Typhoon Haiyan: Philippines defends aid response
(BBC) The Philippine government says it is facing its biggest ever logistical challenge after Typhoon Haiyan, which has affected up to 11 million people.
Cabinet Secretary Rene Almendras said the government had been overwhelmed by the impact of Haiyan, one of the most powerful storms on record.
The official death toll stands at more than 2,200, but local officials and aid workers say it could rise much higher.
Meanwhile, aid is slowly beginning to arrive in the worst-affected regions.
The BBC’s Jonathan Head in Tacloban, a devastated city of 220,000 on Leyte island, says Wednesday brought the first signs of an organised response.
US military planes have been arriving at Tacloban’s ruined airport, delivering World Food Programme supplies, which can be carried by helicopter to outlying regions, and a French-Belgian field hospital has been set up.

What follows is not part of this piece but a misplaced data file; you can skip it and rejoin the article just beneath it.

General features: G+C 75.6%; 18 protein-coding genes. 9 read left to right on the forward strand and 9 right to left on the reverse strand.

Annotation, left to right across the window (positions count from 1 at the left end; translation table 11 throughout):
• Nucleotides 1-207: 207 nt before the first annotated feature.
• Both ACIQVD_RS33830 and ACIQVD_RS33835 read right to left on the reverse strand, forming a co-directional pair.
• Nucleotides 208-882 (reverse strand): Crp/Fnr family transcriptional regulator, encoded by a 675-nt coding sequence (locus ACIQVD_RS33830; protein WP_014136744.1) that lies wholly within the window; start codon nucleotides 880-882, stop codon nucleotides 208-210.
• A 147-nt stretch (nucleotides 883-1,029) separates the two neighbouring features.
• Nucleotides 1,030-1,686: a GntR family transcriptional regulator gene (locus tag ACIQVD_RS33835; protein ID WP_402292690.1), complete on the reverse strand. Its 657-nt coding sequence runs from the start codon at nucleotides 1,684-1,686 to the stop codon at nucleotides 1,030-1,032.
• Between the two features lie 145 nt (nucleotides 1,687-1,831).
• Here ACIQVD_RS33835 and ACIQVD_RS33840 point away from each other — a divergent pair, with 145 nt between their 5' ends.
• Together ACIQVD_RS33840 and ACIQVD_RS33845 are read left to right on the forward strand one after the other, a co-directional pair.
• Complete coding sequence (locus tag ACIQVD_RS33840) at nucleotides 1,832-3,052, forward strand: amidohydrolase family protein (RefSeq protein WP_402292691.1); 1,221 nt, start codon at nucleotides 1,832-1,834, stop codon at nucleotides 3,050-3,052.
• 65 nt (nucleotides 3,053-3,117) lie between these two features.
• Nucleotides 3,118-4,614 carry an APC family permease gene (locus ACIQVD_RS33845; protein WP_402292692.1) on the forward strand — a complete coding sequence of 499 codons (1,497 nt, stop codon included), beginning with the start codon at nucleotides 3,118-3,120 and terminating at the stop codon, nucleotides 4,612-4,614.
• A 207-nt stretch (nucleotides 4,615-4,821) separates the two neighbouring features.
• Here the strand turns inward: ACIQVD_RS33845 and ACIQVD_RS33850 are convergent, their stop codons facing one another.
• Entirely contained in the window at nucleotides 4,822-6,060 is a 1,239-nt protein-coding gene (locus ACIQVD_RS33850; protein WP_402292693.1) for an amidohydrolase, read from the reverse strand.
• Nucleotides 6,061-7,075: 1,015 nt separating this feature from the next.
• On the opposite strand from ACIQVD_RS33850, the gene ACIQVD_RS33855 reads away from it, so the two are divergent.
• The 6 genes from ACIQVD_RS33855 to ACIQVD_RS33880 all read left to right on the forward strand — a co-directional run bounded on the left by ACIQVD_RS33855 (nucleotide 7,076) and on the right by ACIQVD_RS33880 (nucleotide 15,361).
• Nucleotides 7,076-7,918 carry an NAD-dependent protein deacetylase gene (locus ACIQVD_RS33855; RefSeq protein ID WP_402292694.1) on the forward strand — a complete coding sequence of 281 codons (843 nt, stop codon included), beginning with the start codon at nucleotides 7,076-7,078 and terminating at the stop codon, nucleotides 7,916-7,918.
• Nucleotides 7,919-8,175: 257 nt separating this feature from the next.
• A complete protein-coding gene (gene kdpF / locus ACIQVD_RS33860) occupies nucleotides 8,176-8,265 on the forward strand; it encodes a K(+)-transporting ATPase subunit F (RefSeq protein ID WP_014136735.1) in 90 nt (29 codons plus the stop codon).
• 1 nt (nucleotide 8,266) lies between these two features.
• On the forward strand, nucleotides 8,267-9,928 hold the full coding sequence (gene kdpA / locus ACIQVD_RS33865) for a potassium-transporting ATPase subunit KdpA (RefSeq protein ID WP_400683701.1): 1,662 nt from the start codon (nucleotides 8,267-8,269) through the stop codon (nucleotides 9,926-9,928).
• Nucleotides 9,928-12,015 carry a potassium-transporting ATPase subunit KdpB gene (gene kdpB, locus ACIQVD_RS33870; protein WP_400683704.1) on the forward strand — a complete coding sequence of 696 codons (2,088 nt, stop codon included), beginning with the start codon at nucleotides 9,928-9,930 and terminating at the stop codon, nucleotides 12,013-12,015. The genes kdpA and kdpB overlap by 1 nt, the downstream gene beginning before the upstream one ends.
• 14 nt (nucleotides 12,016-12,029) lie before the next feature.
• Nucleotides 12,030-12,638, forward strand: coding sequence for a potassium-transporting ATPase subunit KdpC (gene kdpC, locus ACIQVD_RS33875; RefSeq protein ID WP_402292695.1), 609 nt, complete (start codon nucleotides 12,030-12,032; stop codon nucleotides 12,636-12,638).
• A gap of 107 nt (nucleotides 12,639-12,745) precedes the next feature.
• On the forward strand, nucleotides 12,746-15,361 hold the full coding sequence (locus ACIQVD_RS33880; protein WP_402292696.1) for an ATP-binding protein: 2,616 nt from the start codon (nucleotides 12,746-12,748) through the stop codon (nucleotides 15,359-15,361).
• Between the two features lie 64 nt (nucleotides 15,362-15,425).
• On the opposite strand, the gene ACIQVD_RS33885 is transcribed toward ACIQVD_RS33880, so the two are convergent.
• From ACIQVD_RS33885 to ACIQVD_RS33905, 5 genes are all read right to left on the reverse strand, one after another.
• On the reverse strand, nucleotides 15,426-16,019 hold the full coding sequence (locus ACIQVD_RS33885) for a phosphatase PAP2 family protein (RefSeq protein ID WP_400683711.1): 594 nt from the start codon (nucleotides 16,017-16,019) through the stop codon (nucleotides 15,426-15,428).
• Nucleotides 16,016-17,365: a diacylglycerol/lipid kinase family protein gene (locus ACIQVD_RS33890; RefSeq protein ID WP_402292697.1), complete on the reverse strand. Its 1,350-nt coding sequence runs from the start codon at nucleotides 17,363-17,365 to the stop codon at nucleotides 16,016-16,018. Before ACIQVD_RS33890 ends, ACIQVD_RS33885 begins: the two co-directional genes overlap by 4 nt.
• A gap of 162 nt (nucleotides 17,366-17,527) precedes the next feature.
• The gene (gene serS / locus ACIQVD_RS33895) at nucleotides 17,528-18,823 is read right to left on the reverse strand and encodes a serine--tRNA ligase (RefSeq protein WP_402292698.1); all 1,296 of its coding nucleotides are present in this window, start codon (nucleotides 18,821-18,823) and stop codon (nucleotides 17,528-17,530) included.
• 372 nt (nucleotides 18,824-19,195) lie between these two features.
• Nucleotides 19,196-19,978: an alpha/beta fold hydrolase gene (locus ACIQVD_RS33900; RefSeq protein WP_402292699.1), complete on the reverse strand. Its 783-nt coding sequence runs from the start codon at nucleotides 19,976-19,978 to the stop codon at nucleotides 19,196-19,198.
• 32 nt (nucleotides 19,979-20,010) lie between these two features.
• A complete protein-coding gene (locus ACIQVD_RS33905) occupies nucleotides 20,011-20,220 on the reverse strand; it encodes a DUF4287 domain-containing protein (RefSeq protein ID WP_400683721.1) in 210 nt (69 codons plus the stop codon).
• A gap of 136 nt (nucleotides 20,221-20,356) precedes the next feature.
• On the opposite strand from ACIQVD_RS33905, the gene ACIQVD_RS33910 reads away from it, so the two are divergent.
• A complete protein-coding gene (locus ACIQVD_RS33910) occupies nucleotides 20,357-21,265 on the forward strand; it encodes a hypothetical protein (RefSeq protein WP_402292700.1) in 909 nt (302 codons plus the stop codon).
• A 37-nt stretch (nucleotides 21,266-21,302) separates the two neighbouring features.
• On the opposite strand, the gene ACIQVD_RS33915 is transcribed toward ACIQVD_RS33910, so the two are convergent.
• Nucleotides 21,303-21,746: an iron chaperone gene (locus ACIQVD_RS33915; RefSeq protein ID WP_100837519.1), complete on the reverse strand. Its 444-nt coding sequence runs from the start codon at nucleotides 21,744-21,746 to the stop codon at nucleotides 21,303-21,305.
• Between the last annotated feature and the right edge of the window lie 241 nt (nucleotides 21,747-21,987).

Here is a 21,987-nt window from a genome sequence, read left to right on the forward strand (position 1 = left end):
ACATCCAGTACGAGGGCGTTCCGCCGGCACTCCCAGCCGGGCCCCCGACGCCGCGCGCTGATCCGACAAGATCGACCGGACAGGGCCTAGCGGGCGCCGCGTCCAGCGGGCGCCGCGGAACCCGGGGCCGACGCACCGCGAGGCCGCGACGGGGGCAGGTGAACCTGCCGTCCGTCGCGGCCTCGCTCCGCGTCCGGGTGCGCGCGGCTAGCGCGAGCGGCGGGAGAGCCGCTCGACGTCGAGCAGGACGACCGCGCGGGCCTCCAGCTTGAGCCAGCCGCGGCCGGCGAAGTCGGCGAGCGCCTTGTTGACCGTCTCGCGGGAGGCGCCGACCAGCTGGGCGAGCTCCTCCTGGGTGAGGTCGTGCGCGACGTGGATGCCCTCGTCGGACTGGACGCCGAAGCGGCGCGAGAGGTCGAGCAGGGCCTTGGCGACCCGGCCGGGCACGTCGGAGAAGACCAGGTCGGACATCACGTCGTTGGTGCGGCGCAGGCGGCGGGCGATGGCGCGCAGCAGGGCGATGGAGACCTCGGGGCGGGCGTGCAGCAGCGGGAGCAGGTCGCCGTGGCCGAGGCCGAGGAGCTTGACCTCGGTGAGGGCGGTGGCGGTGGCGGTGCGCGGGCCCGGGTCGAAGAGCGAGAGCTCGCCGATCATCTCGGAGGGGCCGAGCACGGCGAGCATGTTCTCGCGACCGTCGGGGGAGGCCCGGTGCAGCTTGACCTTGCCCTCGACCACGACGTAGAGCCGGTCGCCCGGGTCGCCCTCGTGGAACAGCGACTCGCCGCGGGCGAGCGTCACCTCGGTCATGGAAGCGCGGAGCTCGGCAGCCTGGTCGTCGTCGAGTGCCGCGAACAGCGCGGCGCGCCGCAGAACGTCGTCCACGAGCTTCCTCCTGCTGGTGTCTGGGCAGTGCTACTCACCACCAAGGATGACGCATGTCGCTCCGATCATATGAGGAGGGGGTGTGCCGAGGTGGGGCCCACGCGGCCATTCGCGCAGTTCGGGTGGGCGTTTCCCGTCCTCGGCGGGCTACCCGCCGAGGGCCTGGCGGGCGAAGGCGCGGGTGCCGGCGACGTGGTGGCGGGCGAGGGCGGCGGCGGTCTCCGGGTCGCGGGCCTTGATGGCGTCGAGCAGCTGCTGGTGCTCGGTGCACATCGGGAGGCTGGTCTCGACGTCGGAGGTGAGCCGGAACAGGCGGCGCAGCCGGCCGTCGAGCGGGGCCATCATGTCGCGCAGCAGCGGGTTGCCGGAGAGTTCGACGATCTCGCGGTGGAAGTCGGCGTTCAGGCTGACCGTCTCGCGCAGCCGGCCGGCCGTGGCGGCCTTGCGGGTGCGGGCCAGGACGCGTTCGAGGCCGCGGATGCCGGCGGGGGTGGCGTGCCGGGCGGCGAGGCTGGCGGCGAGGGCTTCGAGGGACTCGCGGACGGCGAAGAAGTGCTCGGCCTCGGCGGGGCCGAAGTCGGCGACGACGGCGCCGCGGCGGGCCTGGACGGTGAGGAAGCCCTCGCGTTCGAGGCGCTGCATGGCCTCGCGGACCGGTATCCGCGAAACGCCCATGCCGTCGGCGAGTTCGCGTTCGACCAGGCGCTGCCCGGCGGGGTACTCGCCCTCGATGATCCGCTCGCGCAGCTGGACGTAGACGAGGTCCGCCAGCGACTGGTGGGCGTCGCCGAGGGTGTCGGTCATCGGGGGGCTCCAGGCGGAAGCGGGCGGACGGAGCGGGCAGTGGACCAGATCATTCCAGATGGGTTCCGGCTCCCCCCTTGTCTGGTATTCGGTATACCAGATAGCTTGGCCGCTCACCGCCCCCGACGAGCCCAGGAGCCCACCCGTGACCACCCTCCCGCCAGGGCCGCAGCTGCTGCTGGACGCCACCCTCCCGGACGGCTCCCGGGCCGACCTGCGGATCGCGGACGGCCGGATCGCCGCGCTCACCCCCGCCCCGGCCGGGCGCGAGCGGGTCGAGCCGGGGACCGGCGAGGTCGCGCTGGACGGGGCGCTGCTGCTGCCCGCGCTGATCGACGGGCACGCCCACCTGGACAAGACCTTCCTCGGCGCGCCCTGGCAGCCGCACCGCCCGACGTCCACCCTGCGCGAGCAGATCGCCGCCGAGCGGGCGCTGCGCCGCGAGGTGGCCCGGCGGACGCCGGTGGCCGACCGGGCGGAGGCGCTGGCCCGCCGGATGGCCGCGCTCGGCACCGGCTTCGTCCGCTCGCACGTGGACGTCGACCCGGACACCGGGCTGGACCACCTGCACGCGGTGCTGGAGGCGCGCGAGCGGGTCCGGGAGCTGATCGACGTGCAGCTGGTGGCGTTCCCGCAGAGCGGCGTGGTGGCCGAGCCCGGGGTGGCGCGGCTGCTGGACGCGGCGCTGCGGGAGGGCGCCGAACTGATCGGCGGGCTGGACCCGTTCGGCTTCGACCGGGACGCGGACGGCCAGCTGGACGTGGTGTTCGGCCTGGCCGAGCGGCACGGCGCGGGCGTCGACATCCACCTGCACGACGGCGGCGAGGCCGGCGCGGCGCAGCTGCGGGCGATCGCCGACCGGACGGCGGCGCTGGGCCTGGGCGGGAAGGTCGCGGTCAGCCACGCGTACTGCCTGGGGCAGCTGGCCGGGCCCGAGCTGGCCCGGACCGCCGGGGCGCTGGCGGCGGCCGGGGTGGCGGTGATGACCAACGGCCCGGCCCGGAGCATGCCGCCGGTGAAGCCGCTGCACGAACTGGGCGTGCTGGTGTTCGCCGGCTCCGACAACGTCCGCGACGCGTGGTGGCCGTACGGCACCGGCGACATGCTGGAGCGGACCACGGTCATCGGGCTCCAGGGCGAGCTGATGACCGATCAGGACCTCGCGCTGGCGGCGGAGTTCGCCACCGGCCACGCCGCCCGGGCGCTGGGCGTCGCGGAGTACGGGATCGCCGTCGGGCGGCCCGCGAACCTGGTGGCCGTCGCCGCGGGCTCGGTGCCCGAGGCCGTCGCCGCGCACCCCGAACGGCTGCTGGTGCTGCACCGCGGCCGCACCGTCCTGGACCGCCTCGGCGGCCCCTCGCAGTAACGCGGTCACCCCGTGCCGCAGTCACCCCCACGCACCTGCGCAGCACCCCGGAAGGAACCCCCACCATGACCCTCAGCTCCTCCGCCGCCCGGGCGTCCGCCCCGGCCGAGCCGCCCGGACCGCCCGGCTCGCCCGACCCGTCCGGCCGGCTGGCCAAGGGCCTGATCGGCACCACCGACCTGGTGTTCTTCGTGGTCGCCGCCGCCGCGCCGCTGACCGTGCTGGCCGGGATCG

Many people have left Tacloban, says our correspondent, but among those left behind there is a growing sense of panic and fear, not just of food running out but of law and order breaking down.
On Tuesday, eight people died when a wall collapsed as thousands of desperate survivors mobbed a food warehouse.
And on Wednesday there were reports of shots being fired in the street and of a teenaged boy being stabbed in the stomach.
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